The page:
These workers are far more likely to die on the job than others

American workers are putting their lives at risk when they go to work.

Some 5,190 workers were killed on the job in 2016 — up from the 4,836 deaths the previous year, according to a new report, “Death on the Job, The Toll of Neglect, 2018,” released Thursday by the AFL-CIO federation of unions. That equates to 150 workers dying each day from hazardous working conditions. An additional 50,000 to 60,000 workers died from occupational diseases such as exposure to toxic chemicals, the report estimates.

Transportation incidents, including operating vehicles at work and roadway crashes, were the No. 1 cause of death for employees.

By sector, agriculture, forestry, fishing and hunting was the most dangerous group of industries. They had a fatality rate of 23.2 per 100,000 workers, with 593 workers killed per day in these industries. “The true toll of work-related injuries and illnesses is 7.4 million to 11.1 million each year,” the report said. (Employers reported nearly 3.7 million work-related injuries and illnesses.)

The construction sector had the highest actual number of deaths (991 in 2016, up from 937 the year before). The number of construction deaths increased, but the rate was unchanged at 10.1 per 100,000 workers. In 2016, 825 transportation and warehousing workers were killed, a fatality rate of 14.3 per 100,000 workers, the second highest of any major industry sector.

Some workers are more likely to die at work

• 36% of all worker fatalities occurred in those ages 55 or older, with 1,848 deaths. Workers 65 or older have more than 2.5 times the risk of dying on the job.

• The Latino fatality rate was 3.7 per 100,000 workers, greater than all other workers (and higher than the national average of 3.6 per 100,000).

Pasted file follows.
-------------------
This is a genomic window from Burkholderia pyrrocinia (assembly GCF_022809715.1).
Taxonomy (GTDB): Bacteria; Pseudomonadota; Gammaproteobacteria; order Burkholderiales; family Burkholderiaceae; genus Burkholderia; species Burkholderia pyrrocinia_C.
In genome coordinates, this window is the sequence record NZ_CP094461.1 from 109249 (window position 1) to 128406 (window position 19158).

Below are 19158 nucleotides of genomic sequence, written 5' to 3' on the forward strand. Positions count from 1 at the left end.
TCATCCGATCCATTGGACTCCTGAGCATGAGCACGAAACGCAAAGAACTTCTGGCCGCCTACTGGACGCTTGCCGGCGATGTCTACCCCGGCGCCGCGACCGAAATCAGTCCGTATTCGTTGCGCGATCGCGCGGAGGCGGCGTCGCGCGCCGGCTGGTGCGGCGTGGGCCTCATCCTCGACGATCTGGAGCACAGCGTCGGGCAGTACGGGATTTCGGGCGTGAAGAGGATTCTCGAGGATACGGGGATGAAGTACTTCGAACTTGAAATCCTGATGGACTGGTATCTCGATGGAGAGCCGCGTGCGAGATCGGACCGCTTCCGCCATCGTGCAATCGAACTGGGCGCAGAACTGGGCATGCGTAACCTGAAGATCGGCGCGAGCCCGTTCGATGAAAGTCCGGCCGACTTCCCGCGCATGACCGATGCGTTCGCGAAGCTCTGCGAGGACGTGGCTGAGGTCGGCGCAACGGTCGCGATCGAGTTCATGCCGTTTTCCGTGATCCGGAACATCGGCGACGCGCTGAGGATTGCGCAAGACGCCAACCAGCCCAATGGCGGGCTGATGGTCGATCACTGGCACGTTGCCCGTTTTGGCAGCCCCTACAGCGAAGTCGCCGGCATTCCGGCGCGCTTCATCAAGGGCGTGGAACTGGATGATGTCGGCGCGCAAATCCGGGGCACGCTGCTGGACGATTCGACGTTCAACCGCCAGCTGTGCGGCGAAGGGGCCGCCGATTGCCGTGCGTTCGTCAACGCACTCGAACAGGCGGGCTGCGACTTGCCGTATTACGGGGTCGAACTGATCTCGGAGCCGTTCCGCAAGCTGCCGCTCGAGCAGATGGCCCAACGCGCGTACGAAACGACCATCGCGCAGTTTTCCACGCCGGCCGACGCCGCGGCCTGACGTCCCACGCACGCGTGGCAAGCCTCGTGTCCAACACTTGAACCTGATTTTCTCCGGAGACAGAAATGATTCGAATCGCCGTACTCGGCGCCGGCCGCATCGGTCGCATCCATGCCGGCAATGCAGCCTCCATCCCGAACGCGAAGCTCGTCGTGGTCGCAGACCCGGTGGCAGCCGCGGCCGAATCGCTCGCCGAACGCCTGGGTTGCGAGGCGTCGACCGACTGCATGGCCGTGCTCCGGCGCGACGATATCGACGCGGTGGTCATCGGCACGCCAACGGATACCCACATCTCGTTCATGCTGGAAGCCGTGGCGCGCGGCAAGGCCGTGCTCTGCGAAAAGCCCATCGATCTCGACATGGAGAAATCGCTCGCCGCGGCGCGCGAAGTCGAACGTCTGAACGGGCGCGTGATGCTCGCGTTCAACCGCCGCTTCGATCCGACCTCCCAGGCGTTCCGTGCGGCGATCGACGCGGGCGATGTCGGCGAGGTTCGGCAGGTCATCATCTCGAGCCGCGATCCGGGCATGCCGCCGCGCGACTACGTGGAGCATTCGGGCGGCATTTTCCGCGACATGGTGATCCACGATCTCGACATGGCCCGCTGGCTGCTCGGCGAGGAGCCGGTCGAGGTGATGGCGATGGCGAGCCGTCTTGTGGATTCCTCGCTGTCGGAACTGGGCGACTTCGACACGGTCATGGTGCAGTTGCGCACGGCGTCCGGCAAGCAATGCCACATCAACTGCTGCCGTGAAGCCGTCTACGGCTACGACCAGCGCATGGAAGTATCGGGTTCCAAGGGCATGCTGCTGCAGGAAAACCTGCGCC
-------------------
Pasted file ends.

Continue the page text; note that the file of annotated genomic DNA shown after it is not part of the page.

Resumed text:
• The fatality rate for the overall mining sector, including oil and gas extraction, was 10.1 per 100,000 workers, nearly three times the national average.

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States with the highest fatality rates:

• Wyoming (12.3 per 100,000 workers)

• Alaska (10.6 per 100,000 workers)

•Montana (7.9 per 100,000 workers)

• South Dakota (7.5 per 100,000 workers)

• North Dakota (7.0 per 100,000 workers)

Transportation incidents, in particular roadway crashes, was the No. 1 cause of death, accounting for 2,083 on the job or 40% of all fatalities. Workplace violence was No. 2, accounting for 866 worker deaths in 2016, up from 703 the year before. Violence was responsible for more than 27,000 lost-time injuries. Women workers made up two-thirds of the lost time related to workplace violence.

Agriculture, forestry, fishing and hunting were among most dangerous industries with a fatality rate of 23.2 per 100,000 workers in 2016.

What increases the risk of people dying at work?

Working with machinery, vehicles and manual labor is particularly hazardous, experts say. Overwork also boosts the likelihood of dying on the job. Workers with sleep problems are nearly twice as likely to die in a work-related accident, a Swedish study of nearly 50,000 people over two decades and released last year found.

Another factor: More temporary workers are taking on blue collar jobs, and they’re often shortchanged when it comes to getting adequate injury-preventing training. Latino workers are also over-represented in dangerous jobs in agriculture and construction. Language barriers and immigration status may also contribute to these workers taking on more overtime and working for companies that don’t adhere to safe working conditions.

Older workers being more at risk is in part a reflection of an aging workforce, experts add, with many postponing retirement because they don’t want or can’t afford to. That could lead to even more serious injuries and fatalities for older workers, and employers may need to adjust job descriptions and retrain workers to help prevent serious problems. By 2020, about one-fourth of American workers will be 55 or older, up from 19% in 2010.

In 1970, Congress enacted the Occupational Safety and Health Act, which promised all workers the right to a safe job. That year, 13,800 workers died on the job. Over 579,000 lives have been saved since the passage of the OSH Act, the latest report said. “But too many workers remain at serious risk of injury, illness or death as chemical plant explosions, major fires, construction collapses and other preventable workplace tragedies,” it added.

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